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Harrison Birtwistle
Refrains and Choruses
1. Hoquetus Petrus (1995)
2. Refrains and Choruses (1957)
3. Hector's Dawn (1987)
Duets for Storab (1983)
10. Linoi (1968)
11. Berceuse de Jeanne (1984)
12. Verses (1965)
13. Chorale from a Toy-Shop (1967)
14. Sad Song (1971)
15-17. An interrupted Endless Melody (1991)
18. Oockooing Bird (c.1950)
19. Five Distances (1992)

Richard Shaw (piano)
The Galliard Ensemble;
Recorded December 2000 at Leighton Park School, Reading.
DEUX-ELLES DXL1019 [73 mins]

Here is a real winner, and particularly welcome coming on the heels of the splendid compilation in The British Music Collection (Decca 468 804-2), which also includes Five Distances (played by Ensemble InterContemporain) together with works for larger chamber ensembles and orchestras. The Galliards need fear no comparison, and theirs is a cunningly organised programme of smaller scale pieces by Harrison Birtwistle (b.1934), a few of which might otherwise never have been recorded. Their generous selection covers a broad range of instrumentation, influences and structure.

The backbone is two substantial wind quintets, his early Refrains & Choruses (1957) and the Five Distances (1992). Birtwistle stresses the differences between the wind quintet instruments as contrasted with the family of strings. Both are strong, quirky pieces, the first establishing his individuality in a total serialist context (no mean feat that) and the other much more recent. Perhaps all six of the difficult and austere Duets for Storab (two flutes) should not be played straight through? Try the experiment of interspersing some of them with the three versions of An Interrupted Endless Melody, which can be given singly or as a set of three pieces.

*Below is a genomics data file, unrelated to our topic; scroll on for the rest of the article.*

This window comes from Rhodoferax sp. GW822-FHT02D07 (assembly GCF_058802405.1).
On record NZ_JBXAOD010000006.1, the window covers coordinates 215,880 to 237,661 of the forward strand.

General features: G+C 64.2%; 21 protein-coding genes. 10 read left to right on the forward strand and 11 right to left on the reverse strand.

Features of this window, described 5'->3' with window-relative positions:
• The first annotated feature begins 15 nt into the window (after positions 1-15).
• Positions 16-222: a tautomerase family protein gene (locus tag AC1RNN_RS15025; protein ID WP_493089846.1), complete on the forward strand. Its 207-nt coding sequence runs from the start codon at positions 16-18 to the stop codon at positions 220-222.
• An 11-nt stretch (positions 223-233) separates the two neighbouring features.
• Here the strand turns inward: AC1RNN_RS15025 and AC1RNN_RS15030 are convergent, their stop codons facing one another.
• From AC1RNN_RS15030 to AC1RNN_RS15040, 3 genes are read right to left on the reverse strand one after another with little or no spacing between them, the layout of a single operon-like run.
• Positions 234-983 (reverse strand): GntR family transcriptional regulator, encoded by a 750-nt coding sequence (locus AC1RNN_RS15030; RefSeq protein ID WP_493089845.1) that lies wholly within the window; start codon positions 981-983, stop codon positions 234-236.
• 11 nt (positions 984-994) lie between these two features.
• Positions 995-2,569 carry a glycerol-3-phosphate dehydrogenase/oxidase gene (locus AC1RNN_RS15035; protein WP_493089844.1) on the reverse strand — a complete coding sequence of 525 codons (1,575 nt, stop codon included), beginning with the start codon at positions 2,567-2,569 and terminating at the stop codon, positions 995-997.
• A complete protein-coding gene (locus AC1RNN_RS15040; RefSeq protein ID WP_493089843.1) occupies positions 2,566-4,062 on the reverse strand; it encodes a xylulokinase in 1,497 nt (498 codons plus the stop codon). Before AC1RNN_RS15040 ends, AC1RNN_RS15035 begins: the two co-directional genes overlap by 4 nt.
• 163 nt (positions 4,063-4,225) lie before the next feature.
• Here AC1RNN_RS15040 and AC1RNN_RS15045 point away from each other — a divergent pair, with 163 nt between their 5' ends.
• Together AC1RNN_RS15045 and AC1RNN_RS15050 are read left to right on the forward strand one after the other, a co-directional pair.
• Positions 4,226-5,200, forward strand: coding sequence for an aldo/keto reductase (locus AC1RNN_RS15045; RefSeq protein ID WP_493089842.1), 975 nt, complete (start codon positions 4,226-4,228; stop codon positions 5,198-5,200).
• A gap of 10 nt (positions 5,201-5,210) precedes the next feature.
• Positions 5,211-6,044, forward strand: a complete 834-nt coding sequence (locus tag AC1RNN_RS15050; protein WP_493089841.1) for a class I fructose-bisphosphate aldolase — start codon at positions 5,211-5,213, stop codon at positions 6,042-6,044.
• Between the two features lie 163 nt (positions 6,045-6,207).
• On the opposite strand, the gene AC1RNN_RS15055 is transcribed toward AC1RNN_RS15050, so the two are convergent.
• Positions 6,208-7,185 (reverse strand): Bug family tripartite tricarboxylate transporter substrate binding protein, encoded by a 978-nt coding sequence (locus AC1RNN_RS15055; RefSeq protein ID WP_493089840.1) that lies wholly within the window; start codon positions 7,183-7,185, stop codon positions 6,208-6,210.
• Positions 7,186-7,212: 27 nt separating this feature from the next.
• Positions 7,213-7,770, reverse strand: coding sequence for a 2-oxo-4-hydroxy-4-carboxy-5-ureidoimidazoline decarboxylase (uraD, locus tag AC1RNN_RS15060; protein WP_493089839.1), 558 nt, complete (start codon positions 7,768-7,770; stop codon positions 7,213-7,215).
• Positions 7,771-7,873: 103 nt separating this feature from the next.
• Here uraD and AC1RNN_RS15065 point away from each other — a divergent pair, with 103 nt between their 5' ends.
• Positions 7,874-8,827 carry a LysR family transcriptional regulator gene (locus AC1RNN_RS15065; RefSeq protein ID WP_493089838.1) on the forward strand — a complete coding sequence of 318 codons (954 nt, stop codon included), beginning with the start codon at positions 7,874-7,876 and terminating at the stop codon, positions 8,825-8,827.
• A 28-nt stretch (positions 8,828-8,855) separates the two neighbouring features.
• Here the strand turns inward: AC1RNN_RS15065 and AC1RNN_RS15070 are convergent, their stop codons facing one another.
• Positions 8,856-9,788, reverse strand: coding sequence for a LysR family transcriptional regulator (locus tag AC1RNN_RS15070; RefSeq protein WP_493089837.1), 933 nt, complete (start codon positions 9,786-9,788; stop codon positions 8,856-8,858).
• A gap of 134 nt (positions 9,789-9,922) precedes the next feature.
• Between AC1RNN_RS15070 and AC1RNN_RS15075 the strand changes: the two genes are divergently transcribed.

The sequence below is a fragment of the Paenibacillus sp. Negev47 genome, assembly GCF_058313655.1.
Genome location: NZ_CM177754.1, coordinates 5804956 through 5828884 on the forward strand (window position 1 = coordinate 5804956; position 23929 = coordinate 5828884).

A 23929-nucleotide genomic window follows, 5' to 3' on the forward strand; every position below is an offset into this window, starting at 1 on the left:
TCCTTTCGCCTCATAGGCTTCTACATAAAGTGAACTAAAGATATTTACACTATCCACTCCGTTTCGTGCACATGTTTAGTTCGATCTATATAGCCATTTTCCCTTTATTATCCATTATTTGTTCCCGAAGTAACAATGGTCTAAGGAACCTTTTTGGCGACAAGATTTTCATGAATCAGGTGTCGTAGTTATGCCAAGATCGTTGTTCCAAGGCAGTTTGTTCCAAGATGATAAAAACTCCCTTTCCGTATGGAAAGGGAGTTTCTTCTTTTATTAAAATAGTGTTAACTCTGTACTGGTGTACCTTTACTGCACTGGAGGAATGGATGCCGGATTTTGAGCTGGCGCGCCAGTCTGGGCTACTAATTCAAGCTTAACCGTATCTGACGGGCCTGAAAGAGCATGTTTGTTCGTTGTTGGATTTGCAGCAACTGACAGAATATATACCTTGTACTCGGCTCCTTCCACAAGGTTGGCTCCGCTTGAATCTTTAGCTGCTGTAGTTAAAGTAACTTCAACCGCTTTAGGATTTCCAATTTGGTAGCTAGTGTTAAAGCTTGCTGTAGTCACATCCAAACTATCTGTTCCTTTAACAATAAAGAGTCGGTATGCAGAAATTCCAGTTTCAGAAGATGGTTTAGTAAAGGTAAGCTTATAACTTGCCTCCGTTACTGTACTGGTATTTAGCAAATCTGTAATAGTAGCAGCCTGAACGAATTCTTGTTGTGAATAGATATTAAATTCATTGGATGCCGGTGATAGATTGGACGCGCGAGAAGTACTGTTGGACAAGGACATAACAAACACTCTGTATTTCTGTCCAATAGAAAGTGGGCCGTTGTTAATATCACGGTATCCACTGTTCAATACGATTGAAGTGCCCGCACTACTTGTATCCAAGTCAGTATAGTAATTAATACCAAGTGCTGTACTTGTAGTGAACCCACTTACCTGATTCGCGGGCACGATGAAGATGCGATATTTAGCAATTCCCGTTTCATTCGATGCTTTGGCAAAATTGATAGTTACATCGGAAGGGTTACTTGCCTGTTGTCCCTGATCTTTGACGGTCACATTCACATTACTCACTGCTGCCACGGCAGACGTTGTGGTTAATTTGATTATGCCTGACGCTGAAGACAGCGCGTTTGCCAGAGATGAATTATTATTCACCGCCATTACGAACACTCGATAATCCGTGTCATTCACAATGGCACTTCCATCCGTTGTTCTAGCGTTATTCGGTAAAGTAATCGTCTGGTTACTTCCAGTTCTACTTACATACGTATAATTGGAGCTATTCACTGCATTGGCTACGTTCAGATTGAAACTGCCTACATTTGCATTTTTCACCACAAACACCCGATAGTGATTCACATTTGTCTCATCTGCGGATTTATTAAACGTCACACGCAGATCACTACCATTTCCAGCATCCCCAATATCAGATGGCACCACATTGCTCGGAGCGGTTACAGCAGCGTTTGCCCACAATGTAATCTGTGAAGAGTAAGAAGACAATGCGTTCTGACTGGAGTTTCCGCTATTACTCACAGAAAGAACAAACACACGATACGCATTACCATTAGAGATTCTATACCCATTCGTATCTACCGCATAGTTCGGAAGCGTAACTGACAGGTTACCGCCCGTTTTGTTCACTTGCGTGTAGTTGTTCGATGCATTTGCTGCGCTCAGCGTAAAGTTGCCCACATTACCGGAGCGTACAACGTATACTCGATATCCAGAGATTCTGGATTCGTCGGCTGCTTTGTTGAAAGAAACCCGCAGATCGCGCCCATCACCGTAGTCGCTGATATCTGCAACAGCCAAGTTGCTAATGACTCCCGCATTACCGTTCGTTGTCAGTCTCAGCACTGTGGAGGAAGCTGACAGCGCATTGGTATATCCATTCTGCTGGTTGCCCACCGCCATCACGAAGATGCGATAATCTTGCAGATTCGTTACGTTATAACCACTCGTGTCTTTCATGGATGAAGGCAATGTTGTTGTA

Some of this programme was given at a 1999 Prom reviewed in Seen & Heard, where you will find some exchanges from a characteristically frosty radio interview with the composer. The Serpentine Gallery, with an eye catching exhibition of Brigid Reilly to counterpoint the music, proved then to be an unsuitable venue for this often strident music, and the difference tones were really painful!

All is quite different in this CD production, recorded at a school in Reading where everything is perfect. And Colin Anderson did far better in encouraging Sir Harrison to expand by visiting his home in Wiltshire. His interview, and editing of the booklet, are exemplary, and for those who can cope with the technicalities, there are pertinent and lucid notes by the musicologist Richard Whitehouse, a founder member of the Seen & Heard launch team.

Richard Shaw (piano) makes an important contribution to the success of the programme as a whole. He gives some quieter solos at just the right moments (one of them composed for Birtwistle's son Adam, who contributes the very striking cover portrait of his father) and in Linoi with Katherine Spencer (clarinet), who is pictured on the back cover in a pose which reminds us how we all used to sit on the floor at school! All the playing is immaculate.

It has been a pleasure to follow the progress of the Galliard Ensemble and its members live (e.g. ) and on CD & since their PLG days, and this release should really put them on the contemporary music international map.

Peter Grahame Woolf

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